The collateral lie is certainly told with the aim of improving the position of the liar, but in fact and in law it makes no difference to the validity of his claim whether it is accepted or found out.
Lord Mance raised a rather forceful argument towards the retention of the forfeiture as a legal consequence in the event of the use of the collateral lie. He explained the rationale in support in paragraphs 125 and 127 of his judgment which deserve to be quoted here in length:
The fraudulent devices rule serves a similar role in encouraging integrity and deterring fraud in the claims process. It should not be forgotten that very frequently fraud in the claims process will be associated with (a) the fraudulent pursuit of a non-existent or bad claim or (b) the fraudulent exaggeration of a good claim. And, aside from cases in which either (a) or (b) is with the benefit of hindsight established, it will, or will almost always, be associated with (c) the pursuit of what the insured believes or fears to be at least a questionable claim […].
The fraudulent devices rule means that a fraudulent claimant cannot in cases (a) and (b) safely embellish his bad or exaggerated claim with fraudulent devices, and then, when any such device is discovered, hope to do better with the next device or the lies he will tell in court to pursue his bad or exaggerated claim. In case (c), it means that he cannot safely distort the claims process to his advantage and hope to prevent the insurer identifying, relying on or investigating the weakness which led to the insured telling the lie in the first place. In each of cases (a), (b), and (c), the use of a fraudulent device material to the insurance claim operates as a bar to its further pursuit, making further investigation into the underlying circumstances unnecessary and operating as a clear disincentive to lying. These are significant protective effects, which are entirely consistent with the underlying philosophy of insurance, mutual trust.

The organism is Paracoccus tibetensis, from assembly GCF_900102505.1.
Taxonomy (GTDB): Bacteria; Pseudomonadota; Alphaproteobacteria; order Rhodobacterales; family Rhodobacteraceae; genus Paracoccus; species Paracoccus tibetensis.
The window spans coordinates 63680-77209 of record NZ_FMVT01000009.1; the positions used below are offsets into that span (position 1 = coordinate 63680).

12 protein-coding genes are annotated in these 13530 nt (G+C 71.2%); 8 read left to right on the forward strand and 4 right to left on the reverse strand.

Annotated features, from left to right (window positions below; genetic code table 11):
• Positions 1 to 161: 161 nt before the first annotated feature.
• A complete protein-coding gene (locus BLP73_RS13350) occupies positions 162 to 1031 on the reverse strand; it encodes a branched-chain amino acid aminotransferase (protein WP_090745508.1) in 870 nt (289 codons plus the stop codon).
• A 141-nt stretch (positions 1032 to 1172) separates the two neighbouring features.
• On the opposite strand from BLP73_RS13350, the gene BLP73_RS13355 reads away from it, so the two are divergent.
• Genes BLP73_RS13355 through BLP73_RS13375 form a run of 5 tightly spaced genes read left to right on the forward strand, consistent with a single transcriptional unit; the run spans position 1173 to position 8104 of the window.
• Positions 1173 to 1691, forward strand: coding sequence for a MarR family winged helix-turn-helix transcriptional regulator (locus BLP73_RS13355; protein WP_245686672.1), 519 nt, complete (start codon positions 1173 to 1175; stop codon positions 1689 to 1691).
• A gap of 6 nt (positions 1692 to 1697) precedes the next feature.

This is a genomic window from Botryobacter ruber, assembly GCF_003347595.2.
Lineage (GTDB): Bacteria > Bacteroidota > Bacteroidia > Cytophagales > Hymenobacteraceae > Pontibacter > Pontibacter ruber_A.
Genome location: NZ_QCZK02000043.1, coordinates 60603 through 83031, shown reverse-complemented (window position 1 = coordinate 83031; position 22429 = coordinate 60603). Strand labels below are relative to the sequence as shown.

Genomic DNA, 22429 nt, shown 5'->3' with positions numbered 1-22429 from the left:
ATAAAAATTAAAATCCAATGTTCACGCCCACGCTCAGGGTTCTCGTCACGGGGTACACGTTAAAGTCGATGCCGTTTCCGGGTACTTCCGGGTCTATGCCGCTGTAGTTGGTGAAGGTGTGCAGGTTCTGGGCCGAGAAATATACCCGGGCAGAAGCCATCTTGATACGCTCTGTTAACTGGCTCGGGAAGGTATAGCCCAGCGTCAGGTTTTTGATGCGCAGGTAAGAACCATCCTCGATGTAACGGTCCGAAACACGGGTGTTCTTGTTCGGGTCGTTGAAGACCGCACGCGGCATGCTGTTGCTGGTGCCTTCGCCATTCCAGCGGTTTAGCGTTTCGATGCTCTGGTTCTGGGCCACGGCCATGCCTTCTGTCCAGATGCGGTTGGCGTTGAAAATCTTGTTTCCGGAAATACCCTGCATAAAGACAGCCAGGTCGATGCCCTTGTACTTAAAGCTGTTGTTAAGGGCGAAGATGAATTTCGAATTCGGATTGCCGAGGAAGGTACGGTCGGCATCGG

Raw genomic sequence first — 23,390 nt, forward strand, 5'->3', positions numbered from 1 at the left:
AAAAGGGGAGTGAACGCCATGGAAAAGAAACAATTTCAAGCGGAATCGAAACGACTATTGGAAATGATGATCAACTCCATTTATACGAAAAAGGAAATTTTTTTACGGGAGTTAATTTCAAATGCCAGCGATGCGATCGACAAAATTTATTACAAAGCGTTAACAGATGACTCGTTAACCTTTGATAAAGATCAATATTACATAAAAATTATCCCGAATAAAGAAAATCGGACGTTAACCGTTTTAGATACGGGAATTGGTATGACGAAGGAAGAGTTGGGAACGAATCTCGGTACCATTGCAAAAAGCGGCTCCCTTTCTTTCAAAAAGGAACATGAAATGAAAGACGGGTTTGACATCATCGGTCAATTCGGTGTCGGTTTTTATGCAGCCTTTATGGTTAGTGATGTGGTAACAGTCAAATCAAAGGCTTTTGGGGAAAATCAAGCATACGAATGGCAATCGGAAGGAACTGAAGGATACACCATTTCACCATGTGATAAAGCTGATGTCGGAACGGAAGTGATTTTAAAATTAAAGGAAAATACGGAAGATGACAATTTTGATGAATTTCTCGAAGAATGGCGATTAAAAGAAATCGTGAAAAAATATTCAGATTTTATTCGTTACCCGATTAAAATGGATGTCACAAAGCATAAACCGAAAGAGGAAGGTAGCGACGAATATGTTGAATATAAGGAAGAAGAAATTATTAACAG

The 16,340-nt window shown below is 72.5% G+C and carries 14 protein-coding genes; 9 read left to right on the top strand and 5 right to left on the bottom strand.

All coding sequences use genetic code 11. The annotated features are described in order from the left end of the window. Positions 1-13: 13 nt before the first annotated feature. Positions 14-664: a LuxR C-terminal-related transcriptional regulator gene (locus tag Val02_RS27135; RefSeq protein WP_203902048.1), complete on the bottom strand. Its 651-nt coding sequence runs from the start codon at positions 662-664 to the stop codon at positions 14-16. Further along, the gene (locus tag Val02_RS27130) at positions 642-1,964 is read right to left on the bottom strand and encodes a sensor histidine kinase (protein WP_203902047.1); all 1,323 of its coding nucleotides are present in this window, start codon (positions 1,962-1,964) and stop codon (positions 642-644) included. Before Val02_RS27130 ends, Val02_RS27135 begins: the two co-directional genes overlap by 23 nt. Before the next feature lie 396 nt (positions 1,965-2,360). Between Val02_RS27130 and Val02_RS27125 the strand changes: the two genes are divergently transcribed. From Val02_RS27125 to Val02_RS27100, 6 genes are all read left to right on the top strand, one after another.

Underwriters would be worried about the decision of the United Kingdom Supreme Court not to sanction the use of the fraudulent device. However, the author thinks that Lord Mance’s suggestion towards the end of his judgment should be emphasised. Underwriters can protect themselves against the use of the fraudulent device by making an express term in the insurance contract as to the consequence of such usage. Potential implications of this case may mean that premiums may be increased viewing the underwriters’ tougher task in preventing fraud by means of thorough investigation of claims because, in the absence of the express term, the underwriters have to be certain whether the fraud to be alleged on the part of the assured involved the fraudulent claim or the mere use of the fraudulent device. Viewing the decision of the United Kingdom Supreme Court, it means also that the use of fraudulent device, even if it is detected, in the absence of an express agreement, will not be affected by s. 12 of the Insurance Act 2015 which states that the insurer will not be liable to pay the claim in the case of the fraudulent claim and that, with prior notice to the assured, the insurer can even terminate the insurance contract. The Insurance Act 2015 does not define the term “fraudulent claim”. It was a deliberate attempt on the part of the draftsman to leave the scope of the fraudulent claim to the courts to elaborate. The United Kingdom Supreme Court has now come to a decision that the fraudulent device does not fall within the scope of the fraudulent claim. Considering that judicial decisions from the United Kingdom remain highly influential, it is likely that courts in other common law jurisdictions may follow this path if they have to come to decide the case relating to the use of fraudulent devices.
Gilman, J., Merkin, R.M., Blanchard, C. and Templeman, M. (2008), Arnould’s Law of Marine Insurance and Average, 17th edn., Sweet & Maxwell, London.